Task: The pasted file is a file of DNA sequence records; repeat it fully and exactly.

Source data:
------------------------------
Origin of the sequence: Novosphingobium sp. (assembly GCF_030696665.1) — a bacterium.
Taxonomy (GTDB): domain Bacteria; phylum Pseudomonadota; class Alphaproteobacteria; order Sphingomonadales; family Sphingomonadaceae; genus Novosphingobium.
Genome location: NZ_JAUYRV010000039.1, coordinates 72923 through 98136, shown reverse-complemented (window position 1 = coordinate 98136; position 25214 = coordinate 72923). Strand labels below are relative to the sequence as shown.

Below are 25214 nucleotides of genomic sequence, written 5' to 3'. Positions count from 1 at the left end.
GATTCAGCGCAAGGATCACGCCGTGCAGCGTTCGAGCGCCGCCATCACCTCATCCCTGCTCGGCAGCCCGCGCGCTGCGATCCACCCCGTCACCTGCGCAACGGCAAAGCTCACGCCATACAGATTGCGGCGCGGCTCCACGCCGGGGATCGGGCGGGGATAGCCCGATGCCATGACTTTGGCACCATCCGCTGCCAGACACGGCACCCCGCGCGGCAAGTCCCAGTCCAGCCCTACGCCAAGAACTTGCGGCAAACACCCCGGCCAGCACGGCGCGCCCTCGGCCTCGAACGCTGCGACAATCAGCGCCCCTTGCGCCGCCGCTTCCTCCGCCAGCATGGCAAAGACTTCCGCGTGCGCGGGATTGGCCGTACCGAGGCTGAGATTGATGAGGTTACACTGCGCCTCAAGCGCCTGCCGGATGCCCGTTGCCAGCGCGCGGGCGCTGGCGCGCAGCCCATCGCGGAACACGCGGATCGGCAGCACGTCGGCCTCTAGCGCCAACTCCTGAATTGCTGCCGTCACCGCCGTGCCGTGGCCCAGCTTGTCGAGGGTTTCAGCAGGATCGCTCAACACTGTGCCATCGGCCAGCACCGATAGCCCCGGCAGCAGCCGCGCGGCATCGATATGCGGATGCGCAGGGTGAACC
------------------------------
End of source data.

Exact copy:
Origin of the sequence: Novosphingobium sp. (assembly GCF_030696665.1) — a bacterium.
Taxonomy (GTDB): domain Bacteria; phylum Pseudomonadota; class Alphaproteobacteria; order Sphingomonadales; family Sphingomonadaceae; genus Novosphingobium.
Genome location: NZ_JAUYRV010000039.1, coordinates 72923 through 98136, shown reverse-complemented (window position 1 = coordinate 98136; position 25214 = coordinate 72923). Strand labels below are relative to the sequence as shown.

Below are 25214 nucleotides of genomic sequence, written 5' to 3'. Positions count from 1 at the left end.
GATTCAGCGCAAGGATCACGCCGTGCAGCGTTCGAGCGCCGCCATCACCTCATCCCTGCTCGGCAGCCCGCGCGCTGCGATCCACCCCGTCACCTGCGCAACGGCAAAGCTCACGCCATACAGATTGCGGCGCGGCTCCACGCCGGGGATCGGGCGGGGATAGCCCGATGCCATGACTTTGGCACCATCCGCTGCCAGACACGGCACCCCGCGCGGCAAGTCCCAGTCCAGCCCTACGCCAAGAACTTGCGGCAAACACCCCGGCCAGCACGGCGCGCCCTCGGCCTCGAACGCTGCGACAATCAGCGCCCCTTGCGCCGCCGCTTCCTCCGCCAGCATGGCAAAGACTTCCGCGTGCGCGGGATTGGCCGTACCGAGGCTGAGATTGATGAGGTTACACTGCGCCTCAAGCGCCTGCCGGATGCCCGTTGCCAGCGCGCGGGCGCTGGCGCGCAGCCCATCGCGGAACACGCGGATCGGCAGCACGTCGGCCTCTAGCGCCAACTCCTGAATTGCTGCCGTCACCGCCGTGCCGTGGCCCAGCTTGTCGAGGGTTTCAGCAGGATCGCTCAACACTGTGCCATCGGCCAGCACCGATAGCCCCGGCAGCAGCCGCGCGGCATCGATATGCGGATGCGCAGGGTGAACC